van den Hul Grasshopper IV phono cartridge Page 3
Wondering if things were a little too much Peaches and Herb with the Grasshopper IV, I dropped a Shaded Dog of Jascha Heifetz playing Sibelius's Violin Concerto (LSC-2435) onto the Forsell. Jascha's performance, backed by the Chicago Symphony Orchestra, was as aggressive and fiery as always, no element of his magnificent presentation slowed, blunted, or over-sweetened. As usual, listening to his expressive and powerful bowing in the last hair-raising movement was like taking a chemical peel! Detail, ambience galore, and a sizzling-fast yet sweet string tone marked a totally satisfying traversal of the work.
Flipping to the Two-Eye Columbia Criss-Cross (CS 8838), by Thelonious Monk, again highlighted the enormous ability of the Grasshopper IV to soundstage in a thoroughly captivating manner. The big Avalons disappeared, Monk's piano wrapped around way off to the right, and Charlie Rouse's tenor sax sounded transcendent in the super-ambience of the recording. Once again I found myself totally involved and absorbed in the music—a hallmark of the Grasshopper IV experience.
The shocking dynamics and heaving bass transients, surround-sound soundscape, focus, and layering on Dead Can Dance's Into the Labyrinth (4AD DAD 3013) were all intact, accompanied by a welcome warmth to the vocals.
Switching to big-dynamics classical, Massenet's Le Cid, "Scenes Pittoresque," and "The Last Sleep of the Virgin" (UK EMI/HMV Greensleeve ESD 7040 SQ Quad), with Louis Fremaux and the City of Birmingham Symphony Orchestra, provided a fabulous auditory experience, exploding with tonal color, dynamics, and touching nuance within an enormous acoustic.
Spinning Poulenc's Gloria (EMI ASD 2835), with Georges Prêtre and the French National Radio Orchestra and Chorus, bore out the Grasshopper IV's ability to unravel the many separate voices, both human and orchestral, of this magnificent work. In the same fashion, Saint-Saëns' Symphony 3, with Zubin Mehta and the LA Philharmonic, proved too beautiful to lift the stylus until LP's end. The IV's presentation never changed or became confused under max spls.
No matter how I try to write around it, the Symphonic Line RG-8 was faster, more detailed, and more open on top than the van den Hul Grasshopper IV, if more unkind to poorly recorded LPs. The IV, for its part, was sweeter and easier to live with on every level than the RG-8. It delivered the music at all times so willingly, with such richness and quality of sound, with such a wide and layered soundstage, that in my opinion, it rates right up there at the top of the heap. Really, it's all a matter of taste. Record after record, the Grasshopper IV proved a musical and happy partner in the audio game. No one element of its approachable, sophisticated, and wonderfully expressive presentation popped out at me—it just always left me with the music.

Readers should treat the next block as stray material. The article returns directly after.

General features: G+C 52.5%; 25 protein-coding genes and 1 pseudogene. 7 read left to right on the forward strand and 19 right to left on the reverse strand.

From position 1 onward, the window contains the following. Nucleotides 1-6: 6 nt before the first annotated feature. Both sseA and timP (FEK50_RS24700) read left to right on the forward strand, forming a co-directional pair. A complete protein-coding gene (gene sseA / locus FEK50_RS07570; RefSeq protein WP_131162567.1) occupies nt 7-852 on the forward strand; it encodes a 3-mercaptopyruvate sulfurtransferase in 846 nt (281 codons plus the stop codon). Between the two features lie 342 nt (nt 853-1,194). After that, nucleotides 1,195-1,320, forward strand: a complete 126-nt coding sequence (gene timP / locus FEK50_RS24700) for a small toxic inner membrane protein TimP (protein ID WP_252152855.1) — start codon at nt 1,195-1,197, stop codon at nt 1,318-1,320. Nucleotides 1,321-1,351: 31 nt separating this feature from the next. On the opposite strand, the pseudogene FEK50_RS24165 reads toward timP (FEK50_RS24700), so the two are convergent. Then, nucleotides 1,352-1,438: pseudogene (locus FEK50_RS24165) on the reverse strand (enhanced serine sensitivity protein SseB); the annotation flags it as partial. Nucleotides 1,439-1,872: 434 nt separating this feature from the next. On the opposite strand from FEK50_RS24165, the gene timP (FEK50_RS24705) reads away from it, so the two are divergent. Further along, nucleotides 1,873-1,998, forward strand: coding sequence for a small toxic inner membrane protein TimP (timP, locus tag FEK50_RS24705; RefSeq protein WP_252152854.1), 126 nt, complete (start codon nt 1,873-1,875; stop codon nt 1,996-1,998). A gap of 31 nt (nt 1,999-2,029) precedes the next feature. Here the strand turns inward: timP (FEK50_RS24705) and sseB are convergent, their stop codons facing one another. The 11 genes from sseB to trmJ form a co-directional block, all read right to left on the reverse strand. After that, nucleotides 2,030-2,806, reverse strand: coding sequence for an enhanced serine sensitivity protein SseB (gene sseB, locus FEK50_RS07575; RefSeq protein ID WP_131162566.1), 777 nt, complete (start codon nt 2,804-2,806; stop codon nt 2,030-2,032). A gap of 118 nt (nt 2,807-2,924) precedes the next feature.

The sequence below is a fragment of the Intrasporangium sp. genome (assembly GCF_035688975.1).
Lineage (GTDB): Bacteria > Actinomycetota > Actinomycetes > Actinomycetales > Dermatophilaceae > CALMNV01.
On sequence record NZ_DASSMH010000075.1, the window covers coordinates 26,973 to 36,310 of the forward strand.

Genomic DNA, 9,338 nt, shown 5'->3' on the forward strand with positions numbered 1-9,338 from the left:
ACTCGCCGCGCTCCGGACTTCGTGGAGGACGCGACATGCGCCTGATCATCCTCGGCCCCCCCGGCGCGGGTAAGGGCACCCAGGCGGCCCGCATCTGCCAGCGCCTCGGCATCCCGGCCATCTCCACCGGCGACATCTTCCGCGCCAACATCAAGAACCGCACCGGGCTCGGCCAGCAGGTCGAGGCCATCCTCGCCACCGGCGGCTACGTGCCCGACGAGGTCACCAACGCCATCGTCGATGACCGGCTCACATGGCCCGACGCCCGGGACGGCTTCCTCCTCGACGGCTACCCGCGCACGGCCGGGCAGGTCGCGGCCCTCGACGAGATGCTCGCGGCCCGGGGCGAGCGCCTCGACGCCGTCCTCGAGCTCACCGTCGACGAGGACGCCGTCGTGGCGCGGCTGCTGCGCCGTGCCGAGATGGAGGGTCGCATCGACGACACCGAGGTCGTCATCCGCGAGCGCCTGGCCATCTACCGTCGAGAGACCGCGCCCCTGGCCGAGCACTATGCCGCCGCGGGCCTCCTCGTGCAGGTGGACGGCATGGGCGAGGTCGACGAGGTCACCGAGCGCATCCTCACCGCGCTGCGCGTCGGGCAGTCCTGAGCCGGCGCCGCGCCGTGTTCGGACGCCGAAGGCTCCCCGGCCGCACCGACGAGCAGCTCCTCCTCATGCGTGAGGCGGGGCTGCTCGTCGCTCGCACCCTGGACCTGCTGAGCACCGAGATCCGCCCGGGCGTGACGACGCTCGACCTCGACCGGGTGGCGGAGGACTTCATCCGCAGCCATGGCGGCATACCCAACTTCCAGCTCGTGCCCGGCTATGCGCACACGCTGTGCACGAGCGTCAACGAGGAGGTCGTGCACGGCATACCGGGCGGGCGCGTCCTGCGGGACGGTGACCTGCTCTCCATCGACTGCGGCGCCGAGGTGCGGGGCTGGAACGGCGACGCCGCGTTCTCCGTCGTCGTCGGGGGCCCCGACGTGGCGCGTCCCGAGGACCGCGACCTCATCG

Ultimately I preferred the RG-8. But let me also state for the record that 90% of absolutely fabulous is still fabulous! Get the drift? I'm not equivocating—this is the high-end cartridge for the rest of us. I can hear you saying, "Look who's talking..." Yeah yeah, that's why I'm not junking the RG-8. But if I wasn't a reviewer always going for the high-end ultimate, and if I didn't care to fiddle overmuch, the Grasshopper IV would be my choice for king of the hill. Add to this the liberal rebuild policy (roughly 10% of original purchase price) and A.J.'s many years in the cartridge business (likely to continue), and you're looking at a safe longterm investment.
The Symphonic Line RG-8 is like a Formula 1—a Williams, perchance. You need a close-precision pit-crew mentality to service the device and keep it running up to snuff. A touch out of alignment, a change in temperature or humidity, and poof! There goes the magic. It can sound different record to record, day to day...even hour to hour!
The Grasshopper IV is more a gentleman's supercoupe—more like a big Mercedes. You bring it in for service, but it's Steady Eddie as she goes. And she goes just fine!
J-10 Compared the 'Hopper with the Black Beauty in May 1999 (Vol.22 No.5):
Of course, life is all about compromise. There's no question that the Grasshopper IV is faster on the leading-edge transient, more "see-through" transparent and dynamic than the van den Hul Black Beauty. The IV has more Startle Factor, and that I really love. The faster leading edge seems to pull the music along with a touch more verve and snap than the Black Beauty managed—the IV is a bit more on the pace. The BB wasn't slow by any standard, however. Along with its snappier transients, the IV is also more macrodynamic than the Beauty—partly due, I'd say, to the overall gestalt of the new cartridge, partly because of its slightly lower output. Don't scoff; that extra 1.5mV made for a perceptible boost in ballage, as it were, especially with the all-tube Balanced Audio Technology VK-P10 phono preamp.
Balancing that was the Beauty's superb ability with microdynamics, aiding and abetting the all-encompassing sense of air. Listening to the awesome bass on Dead Can Dance's Spiritchaser (4AD 46230-2) left me in no doubt that both cartridges handled the nether regions with power and aplomb. The BB was a little less quick and transparent down there, but actually dug deeper than the IV, and with slightly more heft and power.
In the highs, the Beauty proved alluring, sweet, and attractive, if a tad less incisive than the IV. The 'Hopper sounds more dynamic and extended, perhaps even a touch more linear, but the Black Beauty also embodied these same characteristics, if not quite so well as the IV does in some ways, and better than it in others. One is not less for being different from the other.
Then, too, I'm really splitting hairs. Believe me, these are two great cartridges; matched with the right system, they're both as good as it seems to get around here.—Jonathan Scull